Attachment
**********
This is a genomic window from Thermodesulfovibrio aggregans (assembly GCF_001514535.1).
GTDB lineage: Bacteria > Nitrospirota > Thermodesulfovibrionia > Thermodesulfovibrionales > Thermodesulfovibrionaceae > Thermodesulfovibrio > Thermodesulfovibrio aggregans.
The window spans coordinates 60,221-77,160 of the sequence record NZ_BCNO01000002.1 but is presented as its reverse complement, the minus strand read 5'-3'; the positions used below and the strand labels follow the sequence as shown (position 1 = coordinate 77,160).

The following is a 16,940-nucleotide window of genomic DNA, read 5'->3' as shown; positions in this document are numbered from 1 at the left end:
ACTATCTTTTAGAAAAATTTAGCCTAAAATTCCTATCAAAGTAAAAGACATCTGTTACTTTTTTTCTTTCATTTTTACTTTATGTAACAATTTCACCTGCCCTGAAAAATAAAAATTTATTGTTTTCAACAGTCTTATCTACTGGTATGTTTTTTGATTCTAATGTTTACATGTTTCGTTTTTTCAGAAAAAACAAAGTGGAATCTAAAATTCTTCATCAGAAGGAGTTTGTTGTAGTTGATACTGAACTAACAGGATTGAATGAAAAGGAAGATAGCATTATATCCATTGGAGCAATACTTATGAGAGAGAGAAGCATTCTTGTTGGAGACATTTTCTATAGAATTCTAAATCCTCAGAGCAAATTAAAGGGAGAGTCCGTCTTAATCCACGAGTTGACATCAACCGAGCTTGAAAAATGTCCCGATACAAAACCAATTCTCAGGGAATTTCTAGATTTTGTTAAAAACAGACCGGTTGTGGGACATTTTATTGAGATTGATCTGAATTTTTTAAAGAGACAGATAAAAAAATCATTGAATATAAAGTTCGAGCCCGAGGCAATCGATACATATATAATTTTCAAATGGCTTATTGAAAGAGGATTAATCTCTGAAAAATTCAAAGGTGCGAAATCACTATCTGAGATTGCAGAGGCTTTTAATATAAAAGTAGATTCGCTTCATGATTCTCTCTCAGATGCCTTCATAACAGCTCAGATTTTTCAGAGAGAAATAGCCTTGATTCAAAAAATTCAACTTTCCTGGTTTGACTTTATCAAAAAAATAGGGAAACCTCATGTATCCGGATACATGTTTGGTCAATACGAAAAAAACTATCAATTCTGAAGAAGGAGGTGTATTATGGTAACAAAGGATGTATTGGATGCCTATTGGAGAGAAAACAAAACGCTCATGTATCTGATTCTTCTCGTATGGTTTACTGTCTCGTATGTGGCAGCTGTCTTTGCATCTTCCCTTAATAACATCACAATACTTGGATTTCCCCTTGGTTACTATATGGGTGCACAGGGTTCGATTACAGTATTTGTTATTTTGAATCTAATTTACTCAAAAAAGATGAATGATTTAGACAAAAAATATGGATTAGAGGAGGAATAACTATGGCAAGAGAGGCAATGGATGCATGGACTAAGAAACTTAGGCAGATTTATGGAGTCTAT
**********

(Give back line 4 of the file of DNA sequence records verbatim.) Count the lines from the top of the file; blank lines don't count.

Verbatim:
The following is a 16,940-nucleotide window of genomic DNA, read 5'->3' as shown; positions in this document are numbered from 1 at the left end: